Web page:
Crunch time in Raleigh with money, schools, and power all on the table

Here in the last week of October, almost four months after a new state budget was supposed to have been in place and with multiple plot-lines coming to a head, North Carolina’s government is like a somewhat rickety aircraft stressed to the limits amid a thunderstorm.

Not only that, but there’s fighting in the cockpit!

  • Republican chiefs in the General Assembly and Democratic Gov. Roy Cooper seem to be in the final stages of negotiating a budget that Cooper – for a change – won’t feel obliged to veto.
  • Figuring in the talks has been a possible broadening of the state’s Medicaid program, as the governor to his credit long has sought and his legislative foes long have resisted. From Cooper’s standpoint, simply getting to the point of considering Medicaid expansion that would improve health care access for many thousands of low-income citizens has to represent progress, compared to legislators’ flat-out refusals in recent years.
  • In tandem with the budget dispute is the latest chapter in the state’s long struggle over funding for public schools – in particular, those schools serving high proportions of economically challenged families and communities.
  • A judge who oversees the state’s response to a court ruling that aimed to bolster    schools in high-poverty districts is threatening to force the legislature’s hand if it doesn’t include more public education funds in the pending budget deal.
  • Legislators already accuse Superior Court Judge David Lee of overstepping his authority, so we could be on the brink of a massive collision between branches of government. What’s at stake is nothing less than the ability of many thousands of students to get the “sound basic” education to which the state Supreme Court has said they’re constitutionally entitled.
  • As if the turbulence over the budget and its school finance provisions weren’t serious enough, the legislature is moving toward decisions that could profoundly affect the make-up of the state’s congressional delegation and the General Assembly itself for years to come. As required so that every vote carries more or less equal weight, new congressional and legislative voting districts are being drawn in accord with population growth and shifts revealed by the 2020 census.
  • Here’s the question: Will Republicans seeking to shape districts in their candidates’ favor resort to the kind of gerrymandering that courts repeatedly have found to be unconstitutional in discriminating against African-American voters and in some instances against voters who happen to be Democrats? Voting rights advocates, including groups such as the N.C. Council of Churches, hope to see the process end with all voters given a fair chance to influence the choice of their elected leaders and thus the policies that have an inside track toward adoption.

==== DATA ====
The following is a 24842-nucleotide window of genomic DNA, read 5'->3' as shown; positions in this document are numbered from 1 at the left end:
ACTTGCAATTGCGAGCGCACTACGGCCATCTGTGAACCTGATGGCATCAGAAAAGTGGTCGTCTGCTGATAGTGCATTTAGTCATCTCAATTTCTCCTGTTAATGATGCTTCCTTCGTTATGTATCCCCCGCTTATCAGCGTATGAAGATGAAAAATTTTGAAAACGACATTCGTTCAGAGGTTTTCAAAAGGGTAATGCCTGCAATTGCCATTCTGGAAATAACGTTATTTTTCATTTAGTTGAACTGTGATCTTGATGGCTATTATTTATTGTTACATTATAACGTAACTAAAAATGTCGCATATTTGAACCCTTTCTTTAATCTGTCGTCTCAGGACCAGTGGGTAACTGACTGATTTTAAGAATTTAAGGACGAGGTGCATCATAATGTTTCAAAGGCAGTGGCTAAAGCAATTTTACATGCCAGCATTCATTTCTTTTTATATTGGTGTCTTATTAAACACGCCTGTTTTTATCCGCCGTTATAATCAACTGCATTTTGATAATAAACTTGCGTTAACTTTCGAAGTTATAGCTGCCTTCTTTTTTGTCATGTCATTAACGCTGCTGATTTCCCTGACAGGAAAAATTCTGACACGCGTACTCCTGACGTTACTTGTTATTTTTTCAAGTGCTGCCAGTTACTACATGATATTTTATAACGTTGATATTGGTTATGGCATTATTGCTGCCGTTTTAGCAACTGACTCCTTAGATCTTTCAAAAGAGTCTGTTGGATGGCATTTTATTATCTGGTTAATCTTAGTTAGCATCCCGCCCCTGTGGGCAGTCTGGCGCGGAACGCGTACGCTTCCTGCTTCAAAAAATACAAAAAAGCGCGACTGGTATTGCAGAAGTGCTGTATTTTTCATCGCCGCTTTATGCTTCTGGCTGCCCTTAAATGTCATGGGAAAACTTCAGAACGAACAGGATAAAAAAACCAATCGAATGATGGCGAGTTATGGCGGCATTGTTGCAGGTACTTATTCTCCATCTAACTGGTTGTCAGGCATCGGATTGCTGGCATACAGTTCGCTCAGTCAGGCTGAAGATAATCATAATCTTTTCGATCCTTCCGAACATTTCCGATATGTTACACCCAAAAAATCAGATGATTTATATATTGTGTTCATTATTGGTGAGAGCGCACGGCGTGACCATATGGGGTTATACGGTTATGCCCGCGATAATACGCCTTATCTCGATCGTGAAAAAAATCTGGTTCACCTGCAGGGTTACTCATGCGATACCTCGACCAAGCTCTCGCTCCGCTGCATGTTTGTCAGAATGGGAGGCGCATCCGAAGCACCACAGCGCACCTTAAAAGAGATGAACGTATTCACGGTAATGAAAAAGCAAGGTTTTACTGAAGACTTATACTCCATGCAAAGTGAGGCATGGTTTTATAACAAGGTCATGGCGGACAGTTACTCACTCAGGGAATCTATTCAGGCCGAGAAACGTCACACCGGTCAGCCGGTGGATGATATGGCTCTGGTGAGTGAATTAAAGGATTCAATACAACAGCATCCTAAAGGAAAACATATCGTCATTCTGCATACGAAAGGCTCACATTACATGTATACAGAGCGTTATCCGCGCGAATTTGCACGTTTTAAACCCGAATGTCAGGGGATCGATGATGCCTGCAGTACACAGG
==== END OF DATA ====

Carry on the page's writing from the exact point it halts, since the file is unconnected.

Budget conflicts

Gov. Cooper in 2019 vetoed the legislature’s last stab at passing a budget according to the usual two-year schedule, and his Democratic allies in the state House and Senate joined in sufficient numbers to block Republican attempts at a veto override.

The deal-breakers for the governor boiled down to low-ball expenditures for public schools, including teacher pay; tax cuts that continued to hamper the state’s ability to invest in a range of programs; and a refusal to expand Medicaid despite the anticipated health and economic benefits.

Since then, the pandemic has put North Carolina through a tragic stress test. Gaps between our affluent, metro-area counties and their rural, small-town counterparts – gaps in health care, job opportunities, school quality – have been magnified. A new openness to Medicaid expansion on the part of some Republican legislators – encouraged by GOP officials in several mountain counties hammered by the virus and loss of jobs – could be an understandable response.

But if expansion still doesn’t have enough support to be included in the budget that’s now in final talks, as it may well not, at least advocates could push for an agreement to have it fully considered as a stand-alone measure. There can be no credible objections to accepting a huge new infusion of federal Medicaid funds for which the state would qualify, or to improving health-care access for people who now typically can’t afford even the routine care that many among us take for granted.

Fairer for teachers? Read more

NC GOP lawmakers advance election laws changes premised on Trump’s delusions and lies

North Carolina legislators – offering what amounts to a snappy salute in the direction of Mar-a-Lago – are well on their way toward fixing an election law that’s anything but broken.

If they succeed, they will have managed to inject a dose of inconvenience and uncertainty into the state’s system of mail-in absentee voting, which proved so popular last fall as an alternative to in-person voting during the pandemic.

Mail-in voting, Tar Heel style, worked just fine despite a record turnout. But that hasn’t stopped our former president from complaining about any voting regime that allows ballots received after Election Day to be counted, even if they were provably mailed by an Election Day deadline.